Darren Osborne, who attacked Muslims gathered outside Finsbury Park Mosque early Monday morning, had previously expressed his intentions to “do something about them,” meaning Muslims. Patrons at a Cardiff Pub say that Osborne had ranted about the pro-Palestinian Al Quds Day march occurring in London on Sunday. As such, it is believed that he intended to attack the march but did not make it to London in time to do so.
He talked about a need to “stand up to Muslims.” Others in the pub argued with him but did not report him to authorities.
Later that night, Osbourne was reported by a neighbour for being unresponsively drunk in his van but police found him not to have committed any crime and did not arrest him. A day later Osborne attempted to kill a group of Muslim worshippers leaving prayers and attending to an elderly man in need of first aid.
Osborne had a history of violence and was banned from all pubs in his old hometown of Weston-super-Mare in Somerset. He was not banned in his new town of Cardiff. He recently seperated from his partner and reportedly is living in a tent. He has four children.
Police are investigating if he has ties to extremists. Far-Right extremism and domestic terrorism has been on the rise and police are struggling to keep up with related investigations. There have been some calls for the inclusion of intelligence services.
Nine people were added to a long list of lives taken by domestic terrorism when Dylann Roof allegedly began shooting inside a historic black church in Charleston, South Carolina, on June 17.
At least 48 people have been killed stateside by right-wing extremists in the 14 years since since the September 11 attacks — almost twice as many as were killed by self-identified jihadists in that time, according to a study released Wednesday by the New America Foundation, a Washington, D.C., research center. The study found that radical anti-government groups or white supremacists were responsible for most of the terror attacks.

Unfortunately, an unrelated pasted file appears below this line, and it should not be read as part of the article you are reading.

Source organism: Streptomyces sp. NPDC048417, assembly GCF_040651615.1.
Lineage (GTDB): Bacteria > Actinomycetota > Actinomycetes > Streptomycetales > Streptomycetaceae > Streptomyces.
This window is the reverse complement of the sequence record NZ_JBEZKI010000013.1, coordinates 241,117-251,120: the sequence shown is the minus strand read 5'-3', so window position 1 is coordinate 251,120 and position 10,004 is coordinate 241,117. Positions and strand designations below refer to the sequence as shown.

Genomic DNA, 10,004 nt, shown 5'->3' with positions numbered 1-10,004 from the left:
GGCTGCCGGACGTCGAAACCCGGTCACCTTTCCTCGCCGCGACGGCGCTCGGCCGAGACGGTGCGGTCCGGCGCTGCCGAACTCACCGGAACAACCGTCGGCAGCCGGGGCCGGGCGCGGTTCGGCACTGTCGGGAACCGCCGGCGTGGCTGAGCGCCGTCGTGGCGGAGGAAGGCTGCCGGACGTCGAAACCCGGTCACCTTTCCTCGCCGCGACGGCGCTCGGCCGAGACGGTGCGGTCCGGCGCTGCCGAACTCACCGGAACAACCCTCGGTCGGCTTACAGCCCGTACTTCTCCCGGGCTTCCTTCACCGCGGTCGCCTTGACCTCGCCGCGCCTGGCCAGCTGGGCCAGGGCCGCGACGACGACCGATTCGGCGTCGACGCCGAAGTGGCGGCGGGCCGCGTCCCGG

That was the first thought Omid Safi says went through his head when he saw news about the deadly shooting attack in Chattanooga on Thursday.
Then came a familiar sinking feeling. “Not because the suspect is Muslim,” says Safi, who directs the Islamic Studies Center at Duke University. “When there is an act like this, it tends to undo all of the good work that has taken place in the community over the last years and months, and in particular in the month of Ramadan.”
A law enforcement official said that Mr. Rahim had become radicalized by militant Islam social media sites and that he posed an “imminent threat” on the morning that he was confronted.
Coming just a month after two Muslim men with ties to the Islamic State were shot and killed while trying to attack an anti-Islamic gathering in Garland, Tex., the case has also renewed concerns in Washington about the long reach of the Islamic State and other radical groups that have seized on Internet recruitment.
“These cases are a reminder of the dangers posed by individuals radicalized through social media,” said the chairman of the House Homeland Security Committee, Representative Michael McCaul, Republican of Texas, at a hearing on Wednesday. He added that Mr. Rahim had been under investigation because he was “communicating with and spreading ISIS propaganda online.”